People with multi-symptom asthma more often have night-time awakenings due to asthma-symptoms, a sign of severe asthma. Researchers writing in BioMed Central's open access journal Respiratory Research have shown that asthma with multiple symptoms is more highly prevalent than previously suggested, comprising 20- 25% of all asthmatics.
Investigators from the University of Gothenburg have performed a large-scale epidemiological survey in West Sweden, comprising of a random sample of 30,000 individuals and a response rate of 62%. The authors have previously shown that the prevalence of asthma is high, at approximately 8.5%, but stable over the last two decades. In this study they found that the prevalence of severe asthma is as high as 2%. Lead researcher Jan Lötvall said, "Individuals reporting multiple asthma symptoms are likely to have a more severe form of asthma, which has been shown to increase the risk of asthma attacks, increases health care utilization and negatively influence quality of life".
The report further shows that the risk of having asthma with multiple symptoms is substantially increased in those reporting symptoms from the nose, including blocked nose and runny nose. Specifically, the investigators show that signs of chronic rhinosinusitis, which has been defined as having at least two symptoms of nasal blockage, runny nose, lack of smell and/or pain from sinuses over at least 12 weeks, further increase the risk of severe asthma. This is the first study based on an epidemiological cohort showing a close relationship between severe nasal symptoms and severe asthma.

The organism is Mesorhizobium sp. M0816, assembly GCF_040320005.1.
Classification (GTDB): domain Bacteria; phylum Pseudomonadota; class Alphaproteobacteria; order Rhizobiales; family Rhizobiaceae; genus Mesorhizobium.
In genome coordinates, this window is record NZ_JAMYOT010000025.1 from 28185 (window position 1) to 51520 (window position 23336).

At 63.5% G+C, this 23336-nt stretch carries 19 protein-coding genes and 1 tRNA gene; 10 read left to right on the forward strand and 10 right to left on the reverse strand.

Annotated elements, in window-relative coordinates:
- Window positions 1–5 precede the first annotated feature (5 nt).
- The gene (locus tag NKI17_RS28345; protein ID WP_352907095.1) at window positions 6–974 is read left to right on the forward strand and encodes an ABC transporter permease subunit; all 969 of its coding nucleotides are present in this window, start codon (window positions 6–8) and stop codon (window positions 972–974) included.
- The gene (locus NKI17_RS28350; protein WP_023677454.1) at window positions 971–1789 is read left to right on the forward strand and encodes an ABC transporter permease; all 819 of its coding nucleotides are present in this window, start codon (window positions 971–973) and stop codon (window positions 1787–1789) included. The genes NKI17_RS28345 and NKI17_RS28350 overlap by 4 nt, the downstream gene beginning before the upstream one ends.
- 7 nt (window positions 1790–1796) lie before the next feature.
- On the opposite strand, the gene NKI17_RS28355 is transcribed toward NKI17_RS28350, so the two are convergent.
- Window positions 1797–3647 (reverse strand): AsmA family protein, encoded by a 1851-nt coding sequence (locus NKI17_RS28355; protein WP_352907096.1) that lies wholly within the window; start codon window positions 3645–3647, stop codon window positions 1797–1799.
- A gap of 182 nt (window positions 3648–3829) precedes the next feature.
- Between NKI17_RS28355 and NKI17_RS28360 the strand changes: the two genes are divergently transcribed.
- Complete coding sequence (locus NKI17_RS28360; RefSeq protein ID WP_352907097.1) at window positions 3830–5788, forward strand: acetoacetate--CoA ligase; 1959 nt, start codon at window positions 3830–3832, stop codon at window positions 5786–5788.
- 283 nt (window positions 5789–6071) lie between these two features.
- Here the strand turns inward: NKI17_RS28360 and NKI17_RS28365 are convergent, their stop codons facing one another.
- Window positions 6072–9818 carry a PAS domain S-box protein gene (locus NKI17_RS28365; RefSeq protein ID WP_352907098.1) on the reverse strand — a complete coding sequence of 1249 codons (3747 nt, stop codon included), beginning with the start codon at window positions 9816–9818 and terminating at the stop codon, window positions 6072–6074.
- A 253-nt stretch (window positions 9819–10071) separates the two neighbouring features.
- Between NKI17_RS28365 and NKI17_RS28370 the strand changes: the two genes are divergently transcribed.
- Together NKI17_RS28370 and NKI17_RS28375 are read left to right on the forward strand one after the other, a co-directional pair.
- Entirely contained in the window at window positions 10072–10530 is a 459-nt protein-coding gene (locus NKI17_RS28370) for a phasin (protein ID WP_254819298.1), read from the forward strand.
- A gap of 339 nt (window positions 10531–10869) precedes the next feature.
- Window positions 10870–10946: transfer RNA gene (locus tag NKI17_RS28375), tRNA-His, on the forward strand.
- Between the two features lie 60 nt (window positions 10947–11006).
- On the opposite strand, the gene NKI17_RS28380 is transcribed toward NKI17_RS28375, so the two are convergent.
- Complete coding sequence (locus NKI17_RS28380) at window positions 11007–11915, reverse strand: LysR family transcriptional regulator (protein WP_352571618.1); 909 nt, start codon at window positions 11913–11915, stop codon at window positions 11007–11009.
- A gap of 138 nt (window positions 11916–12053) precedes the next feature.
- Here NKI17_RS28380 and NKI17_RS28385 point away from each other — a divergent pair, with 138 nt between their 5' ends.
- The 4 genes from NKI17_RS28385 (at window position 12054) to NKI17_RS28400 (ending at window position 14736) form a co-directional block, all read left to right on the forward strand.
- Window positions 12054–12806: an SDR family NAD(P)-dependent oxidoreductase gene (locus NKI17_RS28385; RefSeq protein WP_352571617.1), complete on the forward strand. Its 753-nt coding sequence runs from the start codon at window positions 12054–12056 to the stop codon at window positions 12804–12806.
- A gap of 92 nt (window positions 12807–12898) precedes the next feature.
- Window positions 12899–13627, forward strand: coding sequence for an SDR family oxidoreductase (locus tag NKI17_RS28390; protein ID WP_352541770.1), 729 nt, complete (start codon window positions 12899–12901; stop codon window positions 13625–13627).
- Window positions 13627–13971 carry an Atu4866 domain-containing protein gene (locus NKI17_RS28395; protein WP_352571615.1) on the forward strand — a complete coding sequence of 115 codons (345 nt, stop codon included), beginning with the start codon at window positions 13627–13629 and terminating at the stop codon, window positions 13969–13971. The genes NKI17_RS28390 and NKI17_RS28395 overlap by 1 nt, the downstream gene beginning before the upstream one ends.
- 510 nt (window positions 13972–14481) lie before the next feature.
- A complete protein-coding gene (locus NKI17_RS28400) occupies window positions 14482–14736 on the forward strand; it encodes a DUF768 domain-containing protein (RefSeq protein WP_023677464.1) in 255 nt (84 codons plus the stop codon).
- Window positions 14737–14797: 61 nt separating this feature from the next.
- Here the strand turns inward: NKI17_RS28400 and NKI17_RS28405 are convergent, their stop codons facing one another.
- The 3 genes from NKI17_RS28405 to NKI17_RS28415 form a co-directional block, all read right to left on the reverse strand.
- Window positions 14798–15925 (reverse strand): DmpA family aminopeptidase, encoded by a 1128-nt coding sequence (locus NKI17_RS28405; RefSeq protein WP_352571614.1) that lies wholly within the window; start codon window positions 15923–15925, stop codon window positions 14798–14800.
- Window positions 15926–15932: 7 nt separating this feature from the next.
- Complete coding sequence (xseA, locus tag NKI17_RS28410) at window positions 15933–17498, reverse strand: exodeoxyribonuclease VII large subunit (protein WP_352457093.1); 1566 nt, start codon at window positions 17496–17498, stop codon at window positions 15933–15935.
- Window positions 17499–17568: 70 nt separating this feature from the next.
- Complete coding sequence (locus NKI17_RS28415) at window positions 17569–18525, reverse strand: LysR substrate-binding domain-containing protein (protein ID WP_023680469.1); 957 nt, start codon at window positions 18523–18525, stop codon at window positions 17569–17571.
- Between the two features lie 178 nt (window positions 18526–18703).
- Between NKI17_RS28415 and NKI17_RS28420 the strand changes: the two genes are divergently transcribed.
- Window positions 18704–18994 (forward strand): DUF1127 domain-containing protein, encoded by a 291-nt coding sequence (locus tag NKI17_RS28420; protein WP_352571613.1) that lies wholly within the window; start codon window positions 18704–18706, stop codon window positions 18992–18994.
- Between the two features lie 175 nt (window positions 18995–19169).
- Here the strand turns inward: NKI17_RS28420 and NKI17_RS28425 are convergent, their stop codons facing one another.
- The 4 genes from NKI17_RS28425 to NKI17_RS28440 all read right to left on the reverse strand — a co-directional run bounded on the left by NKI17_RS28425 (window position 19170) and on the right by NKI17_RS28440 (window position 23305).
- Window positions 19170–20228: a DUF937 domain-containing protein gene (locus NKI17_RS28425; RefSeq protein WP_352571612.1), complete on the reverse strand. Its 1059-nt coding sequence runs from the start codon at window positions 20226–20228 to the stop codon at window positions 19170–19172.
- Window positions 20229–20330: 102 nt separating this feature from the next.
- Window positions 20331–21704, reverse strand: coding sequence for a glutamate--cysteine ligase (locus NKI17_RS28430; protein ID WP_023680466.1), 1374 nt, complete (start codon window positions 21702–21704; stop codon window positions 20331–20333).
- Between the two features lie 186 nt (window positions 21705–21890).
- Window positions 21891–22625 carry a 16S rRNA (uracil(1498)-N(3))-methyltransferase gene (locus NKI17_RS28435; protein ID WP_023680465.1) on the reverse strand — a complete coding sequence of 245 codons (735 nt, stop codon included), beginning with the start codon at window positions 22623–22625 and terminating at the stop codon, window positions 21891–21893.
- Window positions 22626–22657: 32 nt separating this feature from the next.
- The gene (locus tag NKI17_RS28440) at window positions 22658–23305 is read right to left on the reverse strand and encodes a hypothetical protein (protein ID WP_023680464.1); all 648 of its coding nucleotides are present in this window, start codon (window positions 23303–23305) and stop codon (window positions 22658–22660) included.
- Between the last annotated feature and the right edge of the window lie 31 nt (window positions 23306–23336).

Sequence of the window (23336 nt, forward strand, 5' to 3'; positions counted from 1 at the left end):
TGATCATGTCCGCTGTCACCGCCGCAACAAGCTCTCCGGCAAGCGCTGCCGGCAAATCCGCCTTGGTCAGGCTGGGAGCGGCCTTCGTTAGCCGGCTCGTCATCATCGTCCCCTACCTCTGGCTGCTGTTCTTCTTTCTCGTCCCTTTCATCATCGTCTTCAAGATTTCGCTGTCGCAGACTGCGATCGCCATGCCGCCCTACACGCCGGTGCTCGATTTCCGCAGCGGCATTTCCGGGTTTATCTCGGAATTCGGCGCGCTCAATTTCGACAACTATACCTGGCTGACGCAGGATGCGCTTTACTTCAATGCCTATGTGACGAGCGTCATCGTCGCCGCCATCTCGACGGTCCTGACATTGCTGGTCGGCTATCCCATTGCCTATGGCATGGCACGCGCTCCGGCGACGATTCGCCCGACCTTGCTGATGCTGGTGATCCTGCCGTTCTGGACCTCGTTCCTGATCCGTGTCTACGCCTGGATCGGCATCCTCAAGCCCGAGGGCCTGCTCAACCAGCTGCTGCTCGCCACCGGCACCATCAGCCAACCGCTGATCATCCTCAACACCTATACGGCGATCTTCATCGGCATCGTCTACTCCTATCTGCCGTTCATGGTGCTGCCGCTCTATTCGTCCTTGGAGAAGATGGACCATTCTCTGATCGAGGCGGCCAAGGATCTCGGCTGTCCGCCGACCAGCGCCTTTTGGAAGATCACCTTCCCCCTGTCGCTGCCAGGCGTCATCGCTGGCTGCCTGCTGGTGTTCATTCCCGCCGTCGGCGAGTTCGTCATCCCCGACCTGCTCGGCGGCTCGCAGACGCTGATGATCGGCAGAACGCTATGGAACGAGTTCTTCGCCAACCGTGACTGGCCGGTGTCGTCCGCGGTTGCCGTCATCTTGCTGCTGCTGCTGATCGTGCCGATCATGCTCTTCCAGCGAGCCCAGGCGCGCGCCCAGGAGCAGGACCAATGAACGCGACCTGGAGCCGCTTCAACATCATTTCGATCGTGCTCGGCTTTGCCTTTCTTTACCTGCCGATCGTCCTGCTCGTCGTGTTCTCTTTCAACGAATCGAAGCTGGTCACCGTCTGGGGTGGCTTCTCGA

According to Lötvall, "Our study strongly supports the concept that nasal disease and asthma often are closely related, and argues that doctors should consider whether asthma patients with symptoms from the nose have severe asthma, possibly requiring more intense intervention".
Multi-symptom asthma is closely related to nasal blockage, rhinorrhea and symptoms of chronic rhinosinusitis - evidence from the West Sweden Asthma Study, Jan Lotvall, Linda Ekerljung and Bo Lundback, Respiratory Research 2010, 11:163. doi:10.1186/1465-9921-11-163